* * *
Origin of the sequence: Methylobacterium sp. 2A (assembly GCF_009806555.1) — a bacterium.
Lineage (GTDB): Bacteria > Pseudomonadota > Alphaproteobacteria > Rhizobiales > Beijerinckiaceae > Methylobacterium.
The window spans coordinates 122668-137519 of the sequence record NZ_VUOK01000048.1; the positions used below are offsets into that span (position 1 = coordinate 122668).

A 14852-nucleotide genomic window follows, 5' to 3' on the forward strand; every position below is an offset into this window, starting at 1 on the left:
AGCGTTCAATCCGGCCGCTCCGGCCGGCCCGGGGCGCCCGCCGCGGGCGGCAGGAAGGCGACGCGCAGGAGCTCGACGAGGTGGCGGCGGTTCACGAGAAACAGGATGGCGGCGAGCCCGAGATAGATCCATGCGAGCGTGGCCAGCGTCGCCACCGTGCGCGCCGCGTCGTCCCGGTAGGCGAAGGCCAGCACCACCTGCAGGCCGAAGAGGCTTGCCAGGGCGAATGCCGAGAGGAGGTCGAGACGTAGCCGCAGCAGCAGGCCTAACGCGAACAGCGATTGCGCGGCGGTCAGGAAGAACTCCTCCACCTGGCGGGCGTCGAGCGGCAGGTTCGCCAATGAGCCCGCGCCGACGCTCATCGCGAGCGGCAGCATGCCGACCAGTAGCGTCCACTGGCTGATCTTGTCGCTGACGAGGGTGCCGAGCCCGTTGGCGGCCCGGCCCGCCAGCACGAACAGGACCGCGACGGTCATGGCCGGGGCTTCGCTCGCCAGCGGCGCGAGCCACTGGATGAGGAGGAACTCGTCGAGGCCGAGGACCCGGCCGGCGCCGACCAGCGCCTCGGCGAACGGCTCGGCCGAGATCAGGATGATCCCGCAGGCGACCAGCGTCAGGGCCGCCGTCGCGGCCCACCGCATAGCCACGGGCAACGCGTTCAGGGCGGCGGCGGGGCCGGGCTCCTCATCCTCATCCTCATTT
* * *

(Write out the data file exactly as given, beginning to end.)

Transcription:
Origin of the sequence: Methylobacterium sp. 2A (assembly GCF_009806555.1) — a bacterium.
Lineage (GTDB): Bacteria > Pseudomonadota > Alphaproteobacteria > Rhizobiales > Beijerinckiaceae > Methylobacterium.
The window spans coordinates 122668-137519 of the sequence record NZ_VUOK01000048.1; the positions used below are offsets into that span (position 1 = coordinate 122668).

A 14852-nucleotide genomic window follows, 5' to 3' on the forward strand; every position below is an offset into this window, starting at 1 on the left:
AGCGTTCAATCCGGCCGCTCCGGCCGGCCCGGGGCGCCCGCCGCGGGCGGCAGGAAGGCGACGCGCAGGAGCTCGACGAGGTGGCGGCGGTTCACGAGAAACAGGATGGCGGCGAGCCCGAGATAGATCCATGCGAGCGTGGCCAGCGTCGCCACCGTGCGCGCCGCGTCGTCCCGGTAGGCGAAGGCCAGCACCACCTGCAGGCCGAAGAGGCTTGCCAGGGCGAATGCCGAGAGGAGGTCGAGACGTAGCCGCAGCAGCAGGCCTAACGCGAACAGCGATTGCGCGGCGGTCAGGAAGAACTCCTCCACCTGGCGGGCGTCGAGCGGCAGGTTCGCCAATGAGCCCGCGCCGACGCTCATCGCGAGCGGCAGCATGCCGACCAGTAGCGTCCACTGGCTGATCTTGTCGCTGACGAGGGTGCCGAGCCCGTTGGCGGCCCGGCCCGCCAGCACGAACAGGACCGCGACGGTCATGGCCGGGGCTTCGCTCGCCAGCGGCGCGAGCCACTGGATGAGGAGGAACTCGTCGAGGCCGAGGACCCGGCCGGCGCCGACCAGCGCCTCGGCGAACGGCTCGGCCGAGATCAGGATGATCCCGCAGGCGACCAGCGTCAGGGCCGCCGTCGCGGCCCACCGCATAGCCACGGGCAACGCGTTCAGGGCGGCGGCGGGGCCGGGCTCCTCATCCTCATCCTCATTT